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3

Your questions mean basically the same. Birdcare.com says: The situation in which all the eggs in a clutch do not hatch at (more or less) the same time, as is more usual among birds, but have their hatching spread over several days. It is well seen in the various types of raptor, and is an adaptation to a type of food supply which may fluctuate. During ...


7

Definitions of adaptation Unfortunately, there is not such thing as a single, standard definition of adaptation. But for most cases the accurate the author is using is not of much importance as all of the usual definitions totally fit in the sentence without changing the meaning of the concept they want to express. In you case however, the concept of ...


3

The behavior can be explained evolutionarily just like any other trait. It came about either through adaptation, neutral evolution, or as a by-product of another adaptation. An intermediate step, like the one you suggested, is not required. But if it did occur, there's no reason to believe that such a trait would cause extinction. Bloody eyes, whether they ...


2

There isn't always an intermediate step like "oozing blood eyes", I suspect that this particular trait is pretty easily explained by having an area of weakness in a blood vessel that made the lizard bleed under high stress situations. maybe in early version the lizard had to get some trauma or could intentionally hit its head on a rock or something... I ...


2

I'm speculating here, but it's likely that the taste of the blood has something to do with this. The blood of the horned lizard tastes foul to feline and canine predators. Therefore, a small amount of blood leaking out of the eye might put predators off immediately after the first attack, if that attack was aimed at the head. Obviously, this is an advantage ...


-1

If an inbetweener offers a slight advantage to survival, and if the full-fledged trait even more so, then once the full-fledged population becomes sufficiently large, they will have the advantage and the inbetweeners will die out.


12

Mathematician/computer programmer's answer here: There is a continuum of different animals — in fact it's pretty fair to say that every animal occupies a different place on this continuum. They're just not uniformly distributed over the continuum; they're clustered around forms that are most likely to survive and reproduce, and the lowest-energy paths ...


5

More specifically, the lack of observable gradual change between species. Most significant phenotype differences occur over several thousand generations, which means several thousand years on up. While we certainly can create experiments where a controlled form of evolution occurs within a very small time-frame, I'm going to assume that you're not ...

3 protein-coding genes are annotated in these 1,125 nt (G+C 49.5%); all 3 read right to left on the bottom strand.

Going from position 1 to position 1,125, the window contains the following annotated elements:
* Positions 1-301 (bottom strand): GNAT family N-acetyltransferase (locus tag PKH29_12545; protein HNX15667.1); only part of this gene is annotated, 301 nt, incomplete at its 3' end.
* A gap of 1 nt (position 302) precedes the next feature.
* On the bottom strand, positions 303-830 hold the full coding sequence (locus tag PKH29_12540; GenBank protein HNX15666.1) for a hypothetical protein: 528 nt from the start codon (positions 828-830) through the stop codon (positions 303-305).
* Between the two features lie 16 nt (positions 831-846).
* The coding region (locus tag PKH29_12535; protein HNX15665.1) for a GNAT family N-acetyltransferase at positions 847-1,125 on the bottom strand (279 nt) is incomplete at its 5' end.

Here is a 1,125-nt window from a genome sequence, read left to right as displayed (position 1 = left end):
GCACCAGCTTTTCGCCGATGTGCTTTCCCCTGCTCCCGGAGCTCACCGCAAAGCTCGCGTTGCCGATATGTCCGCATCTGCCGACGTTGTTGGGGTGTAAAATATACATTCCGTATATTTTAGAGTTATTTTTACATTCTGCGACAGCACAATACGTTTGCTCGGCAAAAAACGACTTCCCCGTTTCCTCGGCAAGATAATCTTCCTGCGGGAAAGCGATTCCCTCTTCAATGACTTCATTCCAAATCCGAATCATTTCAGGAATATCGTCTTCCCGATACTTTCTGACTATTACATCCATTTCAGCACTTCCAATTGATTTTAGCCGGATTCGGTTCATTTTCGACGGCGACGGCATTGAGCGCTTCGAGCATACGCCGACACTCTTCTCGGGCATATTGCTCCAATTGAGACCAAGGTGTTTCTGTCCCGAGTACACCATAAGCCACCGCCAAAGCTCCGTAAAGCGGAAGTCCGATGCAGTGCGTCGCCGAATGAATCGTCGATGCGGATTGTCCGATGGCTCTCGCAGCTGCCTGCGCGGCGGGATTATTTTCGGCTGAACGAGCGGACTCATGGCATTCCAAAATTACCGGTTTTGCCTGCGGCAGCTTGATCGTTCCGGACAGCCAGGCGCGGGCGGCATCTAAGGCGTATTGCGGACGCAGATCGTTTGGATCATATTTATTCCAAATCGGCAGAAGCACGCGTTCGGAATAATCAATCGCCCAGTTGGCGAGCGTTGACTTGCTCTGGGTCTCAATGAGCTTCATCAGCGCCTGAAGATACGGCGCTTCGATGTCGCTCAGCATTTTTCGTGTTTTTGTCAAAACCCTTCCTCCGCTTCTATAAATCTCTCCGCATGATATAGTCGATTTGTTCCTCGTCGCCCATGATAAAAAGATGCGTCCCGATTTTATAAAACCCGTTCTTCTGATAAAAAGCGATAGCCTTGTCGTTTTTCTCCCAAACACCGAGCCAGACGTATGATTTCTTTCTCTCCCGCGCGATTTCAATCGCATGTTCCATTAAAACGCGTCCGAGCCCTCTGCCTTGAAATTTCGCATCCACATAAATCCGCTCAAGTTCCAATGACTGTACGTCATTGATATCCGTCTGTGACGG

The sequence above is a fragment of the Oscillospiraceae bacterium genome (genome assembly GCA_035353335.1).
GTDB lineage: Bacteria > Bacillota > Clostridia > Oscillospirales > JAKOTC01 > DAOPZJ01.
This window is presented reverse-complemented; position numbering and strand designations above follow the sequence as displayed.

8

Nothing happens to them. Organisms exist. They breed with other organisms who are genetically compatible. We humans might try to categorize them according to certain traits, but our labels are just labels, biology isn't governed by them. Over time, we might see that a population used to have one trait, and its descendants no longer have it, they look ...


14

I am not sure I'll answer your question so let me know if I miss your point or if I help! What factors determine weather some species "stick"? Natural selection is nothing but differential fitness (fitness is a measure of both reproductive success and survival) among individuals within a population. Individuals having greater fitness will leave more ...


6

Typically when both new and old species still exist it is because evolution pushed the new one into a different habitat or role. As a hypothetical example reef fish vs deep water fish and their relative size. Lets say deep water fish evolved into reef fish, but we still have deep water fish. So there were deep water fish that were a little smaller than ...


4

Could not fit in a comment... This sounds like a very basic question in evolutionary biology that often ask for a very long answer. But I think that you may get the answer you're looking for just if we ask you back how many inbetweeners would you expect to exist between the hammerhead shark and whatever is the closest currently living species of the ...


1

Indeed natural selection decrease variability and therefore decrease information and mutation recreate this information. You can think of a bunch of pens of different colors. If you select for the red pens you will decrease the variability in pen colors as the other colors will slowly disappear. If you allow for mutation to occur you will recreate blue and ...



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